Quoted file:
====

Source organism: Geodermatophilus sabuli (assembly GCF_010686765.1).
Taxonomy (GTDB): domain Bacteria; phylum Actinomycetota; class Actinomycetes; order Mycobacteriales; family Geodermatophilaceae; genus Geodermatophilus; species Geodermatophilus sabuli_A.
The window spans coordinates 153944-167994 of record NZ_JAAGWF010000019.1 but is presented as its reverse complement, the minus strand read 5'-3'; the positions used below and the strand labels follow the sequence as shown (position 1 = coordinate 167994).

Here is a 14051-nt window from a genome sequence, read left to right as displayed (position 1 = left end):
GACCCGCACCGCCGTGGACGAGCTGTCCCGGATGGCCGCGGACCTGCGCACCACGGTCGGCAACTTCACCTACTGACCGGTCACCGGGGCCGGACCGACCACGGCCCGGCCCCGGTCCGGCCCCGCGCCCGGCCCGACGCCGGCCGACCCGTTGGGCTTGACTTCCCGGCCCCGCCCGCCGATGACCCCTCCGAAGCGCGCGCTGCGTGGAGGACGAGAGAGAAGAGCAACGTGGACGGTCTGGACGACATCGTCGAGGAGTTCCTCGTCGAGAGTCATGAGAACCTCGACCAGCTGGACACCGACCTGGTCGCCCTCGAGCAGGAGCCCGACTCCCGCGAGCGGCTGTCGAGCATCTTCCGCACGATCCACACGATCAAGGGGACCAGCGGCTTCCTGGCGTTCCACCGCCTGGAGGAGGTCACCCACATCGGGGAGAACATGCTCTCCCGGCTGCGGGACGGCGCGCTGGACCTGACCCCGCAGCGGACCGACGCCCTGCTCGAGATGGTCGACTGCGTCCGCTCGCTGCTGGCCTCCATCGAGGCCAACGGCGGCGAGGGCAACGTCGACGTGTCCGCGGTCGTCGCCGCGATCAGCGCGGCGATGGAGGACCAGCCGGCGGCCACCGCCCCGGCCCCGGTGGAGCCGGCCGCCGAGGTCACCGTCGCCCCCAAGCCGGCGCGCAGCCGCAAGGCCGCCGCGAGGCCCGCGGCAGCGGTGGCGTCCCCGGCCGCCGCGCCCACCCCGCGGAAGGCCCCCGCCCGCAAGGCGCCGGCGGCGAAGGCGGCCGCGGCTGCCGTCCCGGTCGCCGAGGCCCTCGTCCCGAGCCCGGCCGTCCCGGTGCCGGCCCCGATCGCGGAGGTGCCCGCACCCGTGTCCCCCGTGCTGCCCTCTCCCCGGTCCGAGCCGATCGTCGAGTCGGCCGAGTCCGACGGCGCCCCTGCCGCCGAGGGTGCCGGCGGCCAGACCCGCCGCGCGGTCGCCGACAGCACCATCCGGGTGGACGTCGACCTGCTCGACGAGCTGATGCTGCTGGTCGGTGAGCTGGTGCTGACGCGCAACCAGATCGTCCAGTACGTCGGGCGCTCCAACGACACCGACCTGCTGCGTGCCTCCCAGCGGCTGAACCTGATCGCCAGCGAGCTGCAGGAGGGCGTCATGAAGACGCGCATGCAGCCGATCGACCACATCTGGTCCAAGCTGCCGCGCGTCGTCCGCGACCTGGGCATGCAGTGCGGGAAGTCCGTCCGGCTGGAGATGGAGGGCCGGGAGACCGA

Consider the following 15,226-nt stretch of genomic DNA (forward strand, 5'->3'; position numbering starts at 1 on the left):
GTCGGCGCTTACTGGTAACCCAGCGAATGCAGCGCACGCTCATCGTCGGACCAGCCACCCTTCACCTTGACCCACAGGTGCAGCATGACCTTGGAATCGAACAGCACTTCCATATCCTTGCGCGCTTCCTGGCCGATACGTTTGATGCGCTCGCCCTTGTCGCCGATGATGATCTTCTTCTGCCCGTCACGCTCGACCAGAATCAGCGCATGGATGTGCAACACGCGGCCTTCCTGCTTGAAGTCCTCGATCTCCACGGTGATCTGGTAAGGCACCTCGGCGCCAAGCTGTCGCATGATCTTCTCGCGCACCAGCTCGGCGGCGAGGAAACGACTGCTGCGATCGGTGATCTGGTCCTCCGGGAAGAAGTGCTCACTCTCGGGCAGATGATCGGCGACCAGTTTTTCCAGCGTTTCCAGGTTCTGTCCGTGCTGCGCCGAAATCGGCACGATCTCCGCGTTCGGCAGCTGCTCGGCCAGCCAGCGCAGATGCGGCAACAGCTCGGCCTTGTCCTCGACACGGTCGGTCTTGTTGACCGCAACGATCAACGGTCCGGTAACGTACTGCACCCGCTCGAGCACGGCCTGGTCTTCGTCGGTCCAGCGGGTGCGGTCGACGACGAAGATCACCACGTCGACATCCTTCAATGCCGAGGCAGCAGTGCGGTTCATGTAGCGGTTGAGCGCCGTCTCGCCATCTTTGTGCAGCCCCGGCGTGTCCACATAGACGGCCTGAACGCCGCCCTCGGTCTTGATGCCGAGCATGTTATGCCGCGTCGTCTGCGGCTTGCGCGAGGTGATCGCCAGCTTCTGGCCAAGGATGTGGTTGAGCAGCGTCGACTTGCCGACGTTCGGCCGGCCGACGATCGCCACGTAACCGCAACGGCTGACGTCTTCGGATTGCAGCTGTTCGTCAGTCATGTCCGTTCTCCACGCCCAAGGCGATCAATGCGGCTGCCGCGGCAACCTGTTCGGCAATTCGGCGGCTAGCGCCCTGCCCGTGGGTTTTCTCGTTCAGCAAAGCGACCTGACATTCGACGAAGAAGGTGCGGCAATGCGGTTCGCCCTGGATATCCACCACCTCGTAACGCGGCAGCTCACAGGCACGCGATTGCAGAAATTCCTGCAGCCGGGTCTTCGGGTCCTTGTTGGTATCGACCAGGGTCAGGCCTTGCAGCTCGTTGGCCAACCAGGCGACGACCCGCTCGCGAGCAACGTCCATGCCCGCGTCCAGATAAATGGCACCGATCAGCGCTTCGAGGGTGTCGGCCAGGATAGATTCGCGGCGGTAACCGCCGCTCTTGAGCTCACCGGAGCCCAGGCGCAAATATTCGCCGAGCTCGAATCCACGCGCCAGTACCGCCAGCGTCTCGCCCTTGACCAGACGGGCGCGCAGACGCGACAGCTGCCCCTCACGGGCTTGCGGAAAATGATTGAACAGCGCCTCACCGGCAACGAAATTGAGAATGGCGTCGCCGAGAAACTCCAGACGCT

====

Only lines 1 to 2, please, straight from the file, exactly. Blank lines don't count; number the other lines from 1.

Source organism: Geodermatophilus sabuli (assembly GCF_010686765.1).
Taxonomy (GTDB): domain Bacteria; phylum Actinomycetota; class Actinomycetes; order Mycobacteriales; family Geodermatophilaceae; genus Geodermatophilus; species Geodermatophilus sabuli_A.